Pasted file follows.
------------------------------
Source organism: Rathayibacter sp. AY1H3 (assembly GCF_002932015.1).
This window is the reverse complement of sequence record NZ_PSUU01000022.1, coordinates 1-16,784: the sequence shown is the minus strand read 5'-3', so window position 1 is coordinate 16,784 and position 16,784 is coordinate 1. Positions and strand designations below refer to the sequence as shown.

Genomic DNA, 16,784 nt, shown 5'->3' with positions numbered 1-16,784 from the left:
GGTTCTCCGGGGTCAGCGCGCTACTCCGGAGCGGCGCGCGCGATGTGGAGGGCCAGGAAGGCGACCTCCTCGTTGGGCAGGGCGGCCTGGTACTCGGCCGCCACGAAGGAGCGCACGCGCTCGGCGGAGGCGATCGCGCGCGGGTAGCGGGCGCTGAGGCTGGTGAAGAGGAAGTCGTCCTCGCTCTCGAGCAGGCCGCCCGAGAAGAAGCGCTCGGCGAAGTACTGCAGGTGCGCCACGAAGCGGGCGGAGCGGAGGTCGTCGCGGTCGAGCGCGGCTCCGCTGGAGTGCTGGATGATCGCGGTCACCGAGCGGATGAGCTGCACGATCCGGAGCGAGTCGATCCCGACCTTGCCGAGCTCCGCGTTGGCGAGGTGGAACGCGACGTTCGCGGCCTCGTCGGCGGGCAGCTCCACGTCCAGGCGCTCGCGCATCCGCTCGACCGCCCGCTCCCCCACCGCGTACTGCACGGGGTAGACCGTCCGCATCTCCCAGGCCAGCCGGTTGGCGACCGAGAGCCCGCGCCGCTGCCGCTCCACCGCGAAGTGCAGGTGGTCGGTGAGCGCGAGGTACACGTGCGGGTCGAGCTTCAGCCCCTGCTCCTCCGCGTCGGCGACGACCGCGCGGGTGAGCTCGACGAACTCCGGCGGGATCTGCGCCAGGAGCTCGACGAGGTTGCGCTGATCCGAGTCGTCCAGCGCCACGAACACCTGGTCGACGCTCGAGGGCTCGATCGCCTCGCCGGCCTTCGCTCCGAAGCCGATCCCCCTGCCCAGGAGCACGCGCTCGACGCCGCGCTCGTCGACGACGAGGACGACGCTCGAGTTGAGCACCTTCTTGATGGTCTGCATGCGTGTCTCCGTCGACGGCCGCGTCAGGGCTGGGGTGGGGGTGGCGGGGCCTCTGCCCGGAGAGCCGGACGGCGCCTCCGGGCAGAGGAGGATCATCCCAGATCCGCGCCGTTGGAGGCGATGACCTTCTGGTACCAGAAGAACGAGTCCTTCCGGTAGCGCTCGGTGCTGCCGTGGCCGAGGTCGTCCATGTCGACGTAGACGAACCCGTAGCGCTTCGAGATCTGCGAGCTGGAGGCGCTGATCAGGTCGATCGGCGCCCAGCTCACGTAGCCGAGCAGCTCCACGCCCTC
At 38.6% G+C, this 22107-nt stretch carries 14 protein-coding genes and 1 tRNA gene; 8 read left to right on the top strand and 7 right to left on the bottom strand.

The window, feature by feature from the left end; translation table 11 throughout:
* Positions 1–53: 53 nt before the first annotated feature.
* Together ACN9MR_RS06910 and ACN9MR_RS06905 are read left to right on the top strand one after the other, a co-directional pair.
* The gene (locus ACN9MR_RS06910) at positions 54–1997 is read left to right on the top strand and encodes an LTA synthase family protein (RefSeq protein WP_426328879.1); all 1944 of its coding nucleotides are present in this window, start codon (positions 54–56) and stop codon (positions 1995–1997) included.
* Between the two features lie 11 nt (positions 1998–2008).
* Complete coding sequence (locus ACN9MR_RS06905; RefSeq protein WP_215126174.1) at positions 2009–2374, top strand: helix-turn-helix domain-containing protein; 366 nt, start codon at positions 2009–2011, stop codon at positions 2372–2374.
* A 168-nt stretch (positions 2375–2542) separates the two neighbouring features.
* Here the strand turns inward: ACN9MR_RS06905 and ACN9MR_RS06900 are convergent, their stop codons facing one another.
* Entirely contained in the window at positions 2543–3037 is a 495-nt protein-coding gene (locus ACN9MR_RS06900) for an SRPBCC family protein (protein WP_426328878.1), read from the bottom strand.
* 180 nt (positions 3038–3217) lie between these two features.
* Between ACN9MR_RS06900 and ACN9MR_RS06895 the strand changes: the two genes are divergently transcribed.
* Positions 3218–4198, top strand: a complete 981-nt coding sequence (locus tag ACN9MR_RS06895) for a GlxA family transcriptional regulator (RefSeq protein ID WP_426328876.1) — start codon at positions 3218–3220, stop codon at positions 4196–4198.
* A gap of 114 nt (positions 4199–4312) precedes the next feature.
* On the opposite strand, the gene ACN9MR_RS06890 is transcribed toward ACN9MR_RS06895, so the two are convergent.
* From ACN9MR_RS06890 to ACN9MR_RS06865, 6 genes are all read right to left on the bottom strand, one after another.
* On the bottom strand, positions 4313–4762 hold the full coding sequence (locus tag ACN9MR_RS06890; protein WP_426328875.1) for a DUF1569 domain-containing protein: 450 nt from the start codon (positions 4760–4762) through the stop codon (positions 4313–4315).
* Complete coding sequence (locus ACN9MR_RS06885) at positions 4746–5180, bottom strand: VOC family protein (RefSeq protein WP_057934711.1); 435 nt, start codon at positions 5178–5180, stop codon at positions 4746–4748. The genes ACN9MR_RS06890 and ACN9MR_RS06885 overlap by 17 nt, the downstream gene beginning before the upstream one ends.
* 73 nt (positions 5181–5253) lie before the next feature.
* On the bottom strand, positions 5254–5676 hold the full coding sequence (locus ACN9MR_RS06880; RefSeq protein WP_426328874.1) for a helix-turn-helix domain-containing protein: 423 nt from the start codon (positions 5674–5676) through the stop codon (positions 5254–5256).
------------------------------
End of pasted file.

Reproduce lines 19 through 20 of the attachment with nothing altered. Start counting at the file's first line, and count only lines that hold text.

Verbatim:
* On the opposite strand, the gene ACN9MR_RS06890 is transcribed toward ACN9MR_RS06895, so the two are convergent.
* From ACN9MR_RS06890 to ACN9MR_RS06865, 6 genes are all read right to left on the bottom strand, one after another.